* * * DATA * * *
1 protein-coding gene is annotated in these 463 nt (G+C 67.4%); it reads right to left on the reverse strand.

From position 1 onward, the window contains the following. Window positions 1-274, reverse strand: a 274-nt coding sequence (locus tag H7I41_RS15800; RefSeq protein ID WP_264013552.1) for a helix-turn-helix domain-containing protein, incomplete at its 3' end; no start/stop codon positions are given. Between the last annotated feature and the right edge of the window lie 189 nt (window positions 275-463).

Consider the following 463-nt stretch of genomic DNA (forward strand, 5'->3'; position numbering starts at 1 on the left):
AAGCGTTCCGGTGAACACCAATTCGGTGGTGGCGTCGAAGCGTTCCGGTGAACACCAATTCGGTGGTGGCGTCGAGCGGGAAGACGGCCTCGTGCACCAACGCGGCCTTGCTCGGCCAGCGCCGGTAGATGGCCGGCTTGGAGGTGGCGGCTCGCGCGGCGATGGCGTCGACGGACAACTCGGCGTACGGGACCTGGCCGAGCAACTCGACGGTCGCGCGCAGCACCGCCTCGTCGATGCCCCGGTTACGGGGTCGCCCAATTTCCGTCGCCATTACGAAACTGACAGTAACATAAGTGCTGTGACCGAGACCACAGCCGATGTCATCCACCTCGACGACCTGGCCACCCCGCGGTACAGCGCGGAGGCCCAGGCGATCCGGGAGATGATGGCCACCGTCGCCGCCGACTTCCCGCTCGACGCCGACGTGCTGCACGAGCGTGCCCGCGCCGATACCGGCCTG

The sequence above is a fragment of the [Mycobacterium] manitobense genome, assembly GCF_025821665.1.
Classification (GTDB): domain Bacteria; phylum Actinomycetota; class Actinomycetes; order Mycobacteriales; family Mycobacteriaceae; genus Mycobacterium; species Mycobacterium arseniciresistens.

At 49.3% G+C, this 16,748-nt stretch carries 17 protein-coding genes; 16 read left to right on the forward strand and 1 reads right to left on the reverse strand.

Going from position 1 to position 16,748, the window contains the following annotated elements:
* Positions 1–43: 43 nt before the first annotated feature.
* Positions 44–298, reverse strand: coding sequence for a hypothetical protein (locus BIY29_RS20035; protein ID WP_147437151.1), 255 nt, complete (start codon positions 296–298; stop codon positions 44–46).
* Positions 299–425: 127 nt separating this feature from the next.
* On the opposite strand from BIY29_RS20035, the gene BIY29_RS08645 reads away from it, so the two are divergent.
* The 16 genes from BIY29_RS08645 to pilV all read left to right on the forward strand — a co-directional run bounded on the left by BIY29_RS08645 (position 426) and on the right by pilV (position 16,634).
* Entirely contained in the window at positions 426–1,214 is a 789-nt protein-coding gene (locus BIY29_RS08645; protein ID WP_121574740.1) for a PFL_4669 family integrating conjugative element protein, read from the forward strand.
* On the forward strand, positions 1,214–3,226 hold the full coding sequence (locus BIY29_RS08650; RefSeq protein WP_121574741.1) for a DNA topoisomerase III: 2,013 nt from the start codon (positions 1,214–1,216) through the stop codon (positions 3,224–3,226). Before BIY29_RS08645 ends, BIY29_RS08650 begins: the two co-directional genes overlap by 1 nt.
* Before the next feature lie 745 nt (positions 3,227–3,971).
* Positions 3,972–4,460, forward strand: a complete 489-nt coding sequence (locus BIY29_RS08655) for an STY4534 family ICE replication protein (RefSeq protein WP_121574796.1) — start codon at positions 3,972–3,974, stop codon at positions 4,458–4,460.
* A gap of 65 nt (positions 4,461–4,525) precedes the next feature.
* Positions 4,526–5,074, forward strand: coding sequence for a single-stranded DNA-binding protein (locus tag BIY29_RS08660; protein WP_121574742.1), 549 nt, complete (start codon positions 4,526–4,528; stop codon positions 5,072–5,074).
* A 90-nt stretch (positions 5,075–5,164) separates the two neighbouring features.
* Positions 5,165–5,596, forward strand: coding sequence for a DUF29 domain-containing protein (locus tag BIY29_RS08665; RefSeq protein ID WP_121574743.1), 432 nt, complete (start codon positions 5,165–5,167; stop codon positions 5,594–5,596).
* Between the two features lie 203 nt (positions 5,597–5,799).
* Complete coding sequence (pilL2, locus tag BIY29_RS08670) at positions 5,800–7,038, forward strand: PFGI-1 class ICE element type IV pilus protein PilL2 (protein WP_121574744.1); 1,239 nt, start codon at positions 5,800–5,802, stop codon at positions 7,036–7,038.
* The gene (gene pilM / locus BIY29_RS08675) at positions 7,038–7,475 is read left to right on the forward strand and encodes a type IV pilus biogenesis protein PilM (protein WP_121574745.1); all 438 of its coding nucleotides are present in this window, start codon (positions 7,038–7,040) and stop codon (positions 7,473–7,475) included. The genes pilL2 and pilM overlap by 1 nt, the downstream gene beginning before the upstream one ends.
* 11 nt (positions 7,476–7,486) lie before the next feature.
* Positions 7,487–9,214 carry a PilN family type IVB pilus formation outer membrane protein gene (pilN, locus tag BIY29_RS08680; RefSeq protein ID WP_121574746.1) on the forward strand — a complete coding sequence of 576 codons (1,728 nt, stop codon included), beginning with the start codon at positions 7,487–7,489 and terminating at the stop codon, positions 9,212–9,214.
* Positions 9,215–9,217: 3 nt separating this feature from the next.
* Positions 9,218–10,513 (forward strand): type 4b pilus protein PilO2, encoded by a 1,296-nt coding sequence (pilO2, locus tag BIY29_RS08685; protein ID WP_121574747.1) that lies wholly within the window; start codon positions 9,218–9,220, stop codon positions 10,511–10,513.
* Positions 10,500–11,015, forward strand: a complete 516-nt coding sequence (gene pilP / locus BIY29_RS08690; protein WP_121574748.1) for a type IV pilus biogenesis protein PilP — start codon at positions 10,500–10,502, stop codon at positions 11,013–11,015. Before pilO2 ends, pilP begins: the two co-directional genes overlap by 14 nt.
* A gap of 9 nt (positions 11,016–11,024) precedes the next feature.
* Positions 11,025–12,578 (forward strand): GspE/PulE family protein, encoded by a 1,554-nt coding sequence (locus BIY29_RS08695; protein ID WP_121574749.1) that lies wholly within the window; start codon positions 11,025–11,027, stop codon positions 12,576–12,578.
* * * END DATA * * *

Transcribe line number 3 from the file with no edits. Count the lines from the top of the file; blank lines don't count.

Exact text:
Consider the following 463-nt stretch of genomic DNA (forward strand, 5'->3'; position numbering starts at 1 on the left):